There were no group differences in weight on postnatal day 30 (F1,17 = 0.54, P = 0.93), but by the 16th day of treatment on postnatal day 45, CORT-ETOH rats had gained less weight than ETOH and WATER rats, which did not differ (F1,17 = 4.37, P = 0.029, see Figure 4). There were no weight differences for the adult groups on the first day of treatment (F1,17 = 2.84, P = 0.09), but by the 16th day of treatment, CORT-ETOH rats had gained less weight than ETOH and WATER rats, which did not differ (F1,17 = 13.85, P < 0.0001, see Figure 4). Thus, the effects of corticosterone treatment in the drinking water were similar to the results in other studies (for example, [31, 56]) and to the effect of corticosterone injection in experiment 1, and the effects were comparable for adolescents and adults. No effect of 2.5% ethanol was observed on weight.
      Figure 4

      Mean (SEM) weight at postnatal day 45 the last day of treatment for rats ingesting corticosterone dissolved in 2.5% ethanol (CORT-ETOH), 2.5% ethanol (ETOH), or water (WATER). The lighter colored portion of the column represents weight at postnatal day 30, the first day of treatment, and the darker colored portion of the column represents weight gain during the 16 days of treatment. Matched letters indicate significant (P < 0.05) differences between groups in weight gain for adolescent and for adult groups.


      Treatment altered the intake of the three groups differently for adolescents than for adults. For adolescents, there was an interaction of treatment day and group (F2,14 = 3.25, P = 0.04): The intake of CORT-ETOH rats was less than that of ETOH rats (P = 0.01) and less than that of WATER rats on day 16 of treatment (P < 0.0001) (see Figure 5a). For adults, although the intake of CORT-ETOH rats was less than that of the other groups, only the effect of treatment day was significant (F2,14 = 6.42, P = 0.01), whereby intake increased over days (see Figure 5b). Thus for adults, there seemed to be an immediate aversion to corticosterone that reduced intake throughout, whereas in adolescents, corticosterone did not reduce drinking initially. The reduced drinking by day 16 of CORT-ETOH adolescent rats may be related to their reduced body weight or to an aversion that was slower to develop. For neither age group was the intake of rats drinking 2.5% ethanol different from those rats drinking water only.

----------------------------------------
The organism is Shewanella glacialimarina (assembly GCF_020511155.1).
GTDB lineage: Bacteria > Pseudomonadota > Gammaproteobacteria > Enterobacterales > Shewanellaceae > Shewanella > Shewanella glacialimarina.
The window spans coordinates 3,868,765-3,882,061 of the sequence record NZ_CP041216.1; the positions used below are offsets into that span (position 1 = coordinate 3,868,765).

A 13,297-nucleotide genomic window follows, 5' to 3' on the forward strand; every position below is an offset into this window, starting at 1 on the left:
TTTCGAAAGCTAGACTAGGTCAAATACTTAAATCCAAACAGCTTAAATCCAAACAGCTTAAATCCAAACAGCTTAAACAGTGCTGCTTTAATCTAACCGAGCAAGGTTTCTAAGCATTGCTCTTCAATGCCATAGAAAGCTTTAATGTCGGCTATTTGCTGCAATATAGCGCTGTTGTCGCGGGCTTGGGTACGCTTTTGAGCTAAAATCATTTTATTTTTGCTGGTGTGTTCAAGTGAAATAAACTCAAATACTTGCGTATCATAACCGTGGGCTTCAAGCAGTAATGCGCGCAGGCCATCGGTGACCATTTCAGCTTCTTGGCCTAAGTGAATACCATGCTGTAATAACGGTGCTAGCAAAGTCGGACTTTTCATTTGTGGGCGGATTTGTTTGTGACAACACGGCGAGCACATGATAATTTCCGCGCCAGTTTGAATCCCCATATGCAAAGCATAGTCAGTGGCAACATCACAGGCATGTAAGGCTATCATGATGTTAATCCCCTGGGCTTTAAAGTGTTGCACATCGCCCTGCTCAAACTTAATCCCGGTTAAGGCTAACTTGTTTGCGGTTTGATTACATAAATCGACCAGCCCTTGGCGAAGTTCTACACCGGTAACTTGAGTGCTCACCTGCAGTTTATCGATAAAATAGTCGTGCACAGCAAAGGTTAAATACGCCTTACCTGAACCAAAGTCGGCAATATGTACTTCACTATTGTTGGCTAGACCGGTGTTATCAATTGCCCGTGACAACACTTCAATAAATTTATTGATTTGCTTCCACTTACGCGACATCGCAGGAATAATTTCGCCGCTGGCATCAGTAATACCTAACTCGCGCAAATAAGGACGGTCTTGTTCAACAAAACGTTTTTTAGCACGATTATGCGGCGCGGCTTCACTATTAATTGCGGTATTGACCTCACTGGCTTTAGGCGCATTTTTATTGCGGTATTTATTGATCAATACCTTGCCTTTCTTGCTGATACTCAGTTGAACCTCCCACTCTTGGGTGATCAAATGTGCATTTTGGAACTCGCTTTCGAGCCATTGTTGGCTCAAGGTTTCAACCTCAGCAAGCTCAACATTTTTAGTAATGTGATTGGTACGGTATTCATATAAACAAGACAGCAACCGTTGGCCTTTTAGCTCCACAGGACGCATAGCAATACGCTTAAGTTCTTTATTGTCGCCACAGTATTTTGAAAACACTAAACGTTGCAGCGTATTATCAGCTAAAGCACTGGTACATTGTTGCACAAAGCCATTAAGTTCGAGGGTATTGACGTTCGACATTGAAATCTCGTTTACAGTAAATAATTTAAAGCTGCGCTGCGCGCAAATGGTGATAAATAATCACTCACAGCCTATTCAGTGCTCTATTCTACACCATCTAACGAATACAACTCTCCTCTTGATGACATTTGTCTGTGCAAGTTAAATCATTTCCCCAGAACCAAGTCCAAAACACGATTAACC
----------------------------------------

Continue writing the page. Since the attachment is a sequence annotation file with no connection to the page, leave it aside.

Figure 5

      Mean (SEM) intake of fluid in grams in 2 days per pair of rats during 16 days of treatment for rats ingesting corticosterone dissolved in 2.5% ethanol (CORT-ETOH), 2.5% ethanol (ETOH), or water (WATER) as adolescents (a) or as adults (b). (c) Shows the dose of ethanol consumed by body weight and (d) provides the dose of corticosterone consumed by body weight. Matched letters indicate significant (P < 0.05) differences between groups on a treatment day. The main effect of treatment day was significant in (b), in (c) for adolescents only, and in (d) for both adolescents and adults, although in opposite directions (all P < 0.05).